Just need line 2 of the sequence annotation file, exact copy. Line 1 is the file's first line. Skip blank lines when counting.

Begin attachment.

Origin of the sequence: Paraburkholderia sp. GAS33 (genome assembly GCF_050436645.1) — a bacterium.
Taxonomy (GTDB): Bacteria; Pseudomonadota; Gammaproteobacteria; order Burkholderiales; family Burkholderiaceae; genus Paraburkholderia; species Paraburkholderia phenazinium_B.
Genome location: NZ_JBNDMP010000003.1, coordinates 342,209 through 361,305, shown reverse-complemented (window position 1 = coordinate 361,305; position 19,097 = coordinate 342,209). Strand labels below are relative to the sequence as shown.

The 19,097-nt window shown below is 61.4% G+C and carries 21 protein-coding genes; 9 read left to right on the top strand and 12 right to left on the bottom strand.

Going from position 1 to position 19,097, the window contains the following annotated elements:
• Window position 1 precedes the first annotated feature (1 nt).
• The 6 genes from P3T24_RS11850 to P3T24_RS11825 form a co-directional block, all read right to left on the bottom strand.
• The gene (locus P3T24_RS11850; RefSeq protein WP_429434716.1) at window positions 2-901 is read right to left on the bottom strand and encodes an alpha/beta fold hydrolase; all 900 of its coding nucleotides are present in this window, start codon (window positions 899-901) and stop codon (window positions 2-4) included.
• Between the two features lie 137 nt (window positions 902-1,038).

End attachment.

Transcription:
Taxonomy (GTDB): Bacteria; Pseudomonadota; Gammaproteobacteria; order Burkholderiales; family Burkholderiaceae; genus Paraburkholderia; species Paraburkholderia phenazinium_B.